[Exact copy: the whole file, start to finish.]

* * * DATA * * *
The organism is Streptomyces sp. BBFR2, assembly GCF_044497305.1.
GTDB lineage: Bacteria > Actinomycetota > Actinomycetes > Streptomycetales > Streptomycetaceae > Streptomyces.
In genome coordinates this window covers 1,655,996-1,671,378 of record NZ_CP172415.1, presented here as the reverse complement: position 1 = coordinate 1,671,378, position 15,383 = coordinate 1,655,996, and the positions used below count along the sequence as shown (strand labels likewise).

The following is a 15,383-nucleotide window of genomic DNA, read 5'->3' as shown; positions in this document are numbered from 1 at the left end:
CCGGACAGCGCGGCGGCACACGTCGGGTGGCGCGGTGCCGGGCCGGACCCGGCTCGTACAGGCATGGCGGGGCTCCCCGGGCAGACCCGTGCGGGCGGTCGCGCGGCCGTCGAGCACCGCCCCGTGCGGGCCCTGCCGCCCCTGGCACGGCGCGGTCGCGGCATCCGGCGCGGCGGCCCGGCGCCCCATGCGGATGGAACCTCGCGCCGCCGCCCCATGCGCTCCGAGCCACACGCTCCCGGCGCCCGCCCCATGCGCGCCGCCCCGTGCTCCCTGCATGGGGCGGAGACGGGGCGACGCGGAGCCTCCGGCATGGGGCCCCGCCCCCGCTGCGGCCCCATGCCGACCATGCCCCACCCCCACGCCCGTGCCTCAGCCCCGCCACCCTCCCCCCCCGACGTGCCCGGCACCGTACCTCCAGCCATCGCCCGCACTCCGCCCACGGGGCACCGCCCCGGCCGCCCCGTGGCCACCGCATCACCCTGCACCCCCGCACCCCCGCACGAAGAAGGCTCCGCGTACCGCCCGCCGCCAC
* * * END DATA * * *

The organism is Streptomyces sp. BBFR2, assembly GCF_044497305.1.
GTDB lineage: Bacteria > Actinomycetota > Actinomycetes > Streptomycetales > Streptomycetaceae > Streptomyces.
In genome coordinates this window covers 1,655,996-1,671,378 of record NZ_CP172415.1, presented here as the reverse complement: position 1 = coordinate 1,671,378, position 15,383 = coordinate 1,655,996, and the positions used below count along the sequence as shown (strand labels likewise).

The following is a 15,383-nucleotide window of genomic DNA, read 5'->3' as shown; positions in this document are numbered from 1 at the left end:
CCGGACAGCGCGGCGGCACACGTCGGGTGGCGCGGTGCCGGGCCGGACCCGGCTCGTACAGGCATGGCGGGGCTCCCCGGGCAGACCCGTGCGGGCGGTCGCGCGGCCGTCGAGCACCGCCCCGTGCGGGCCCTGCCGCCCCTGGCACGGCGCGGTCGCGGCATCCGGCGCGGCGGCCCGGCGCCCCATGCGGATGGAACCTCGCGCCGCCGCCCCATGCGCTCCGAGCCACACGCTCCCGGCGCCCGCCCCATGCGCGCCGCCCCGTGCTCCCTGCATGGGGCGGAGACGGGGCGACGCGGAGCCTCCGGCATGGGGCCCCGCCCCCGCTGCGGCCCCATGCCGACCATGCCCCACCCCCACGCCCGTGCCTCAGCCCCGCCACCCTCCCCCCCCGACGTGCCCGGCACCGTACCTCCAGCCATCGCCCGCACTCCGCCCACGGGGCACCGCCCCGGCCGCCCCGTGGCCACCGCATCACCCTGCACCCCCGCACCCCCGCACGAAGAAGGCTCCGCGTACCGCCCGCCGCCAC